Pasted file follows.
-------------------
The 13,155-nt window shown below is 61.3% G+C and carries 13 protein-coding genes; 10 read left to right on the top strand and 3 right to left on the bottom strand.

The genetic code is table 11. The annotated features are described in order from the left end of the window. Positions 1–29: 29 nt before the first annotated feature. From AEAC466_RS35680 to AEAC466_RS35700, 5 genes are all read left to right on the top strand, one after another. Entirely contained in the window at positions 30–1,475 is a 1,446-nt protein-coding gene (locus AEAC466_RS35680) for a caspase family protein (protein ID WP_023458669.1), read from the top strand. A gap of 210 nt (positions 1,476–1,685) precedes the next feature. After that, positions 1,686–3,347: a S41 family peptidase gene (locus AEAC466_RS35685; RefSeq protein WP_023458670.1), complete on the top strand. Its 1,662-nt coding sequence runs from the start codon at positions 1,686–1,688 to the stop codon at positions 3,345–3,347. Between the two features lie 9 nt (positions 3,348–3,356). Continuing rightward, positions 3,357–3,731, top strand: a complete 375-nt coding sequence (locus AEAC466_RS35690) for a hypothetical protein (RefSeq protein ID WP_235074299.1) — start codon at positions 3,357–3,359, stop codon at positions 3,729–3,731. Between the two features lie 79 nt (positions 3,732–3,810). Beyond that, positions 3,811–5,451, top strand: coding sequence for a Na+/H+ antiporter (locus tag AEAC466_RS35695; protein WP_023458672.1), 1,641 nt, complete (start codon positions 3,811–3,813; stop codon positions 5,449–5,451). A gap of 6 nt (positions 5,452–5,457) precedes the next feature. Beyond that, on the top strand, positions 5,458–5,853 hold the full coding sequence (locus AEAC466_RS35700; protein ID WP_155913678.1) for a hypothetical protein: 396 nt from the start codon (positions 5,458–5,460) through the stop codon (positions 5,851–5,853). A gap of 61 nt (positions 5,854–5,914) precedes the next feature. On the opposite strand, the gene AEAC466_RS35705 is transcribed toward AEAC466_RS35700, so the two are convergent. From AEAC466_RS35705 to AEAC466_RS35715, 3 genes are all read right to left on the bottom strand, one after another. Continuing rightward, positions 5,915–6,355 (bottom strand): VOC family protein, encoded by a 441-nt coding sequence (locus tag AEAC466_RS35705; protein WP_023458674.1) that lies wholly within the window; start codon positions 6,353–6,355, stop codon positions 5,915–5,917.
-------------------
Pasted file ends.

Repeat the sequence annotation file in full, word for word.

The 13,155-nt window shown below is 61.3% G+C and carries 13 protein-coding genes; 10 read left to right on the top strand and 3 right to left on the bottom strand.

The genetic code is table 11. The annotated features are described in order from the left end of the window. Positions 1–29: 29 nt before the first annotated feature. From AEAC466_RS35680 to AEAC466_RS35700, 5 genes are all read left to right on the top strand, one after another. Entirely contained in the window at positions 30–1,475 is a 1,446-nt protein-coding gene (locus AEAC466_RS35680) for a caspase family protein (protein ID WP_023458669.1), read from the top strand. A gap of 210 nt (positions 1,476–1,685) precedes the next feature. After that, positions 1,686–3,347: a S41 family peptidase gene (locus AEAC466_RS35685; RefSeq protein WP_023458670.1), complete on the top strand. Its 1,662-nt coding sequence runs from the start codon at positions 1,686–1,688 to the stop codon at positions 3,345–3,347. Between the two features lie 9 nt (positions 3,348–3,356). Continuing rightward, positions 3,357–3,731, top strand: a complete 375-nt coding sequence (locus AEAC466_RS35690) for a hypothetical protein (RefSeq protein ID WP_235074299.1) — start codon at positions 3,357–3,359, stop codon at positions 3,729–3,731. Between the two features lie 79 nt (positions 3,732–3,810). Beyond that, positions 3,811–5,451, top strand: coding sequence for a Na+/H+ antiporter (locus tag AEAC466_RS35695; protein WP_023458672.1), 1,641 nt, complete (start codon positions 3,811–3,813; stop codon positions 5,449–5,451). A gap of 6 nt (positions 5,452–5,457) precedes the next feature. Beyond that, on the top strand, positions 5,458–5,853 hold the full coding sequence (locus AEAC466_RS35700; protein ID WP_155913678.1) for a hypothetical protein: 396 nt from the start codon (positions 5,458–5,460) through the stop codon (positions 5,851–5,853). A gap of 61 nt (positions 5,854–5,914) precedes the next feature. On the opposite strand, the gene AEAC466_RS35705 is transcribed toward AEAC466_RS35700, so the two are convergent. From AEAC466_RS35705 to AEAC466_RS35715, 3 genes are all read right to left on the bottom strand, one after another. Continuing rightward, positions 5,915–6,355 (bottom strand): VOC family protein, encoded by a 441-nt coding sequence (locus tag AEAC466_RS35705; protein WP_023458674.1) that lies wholly within the window; start codon positions 6,353–6,355, stop codon positions 5,915–5,917.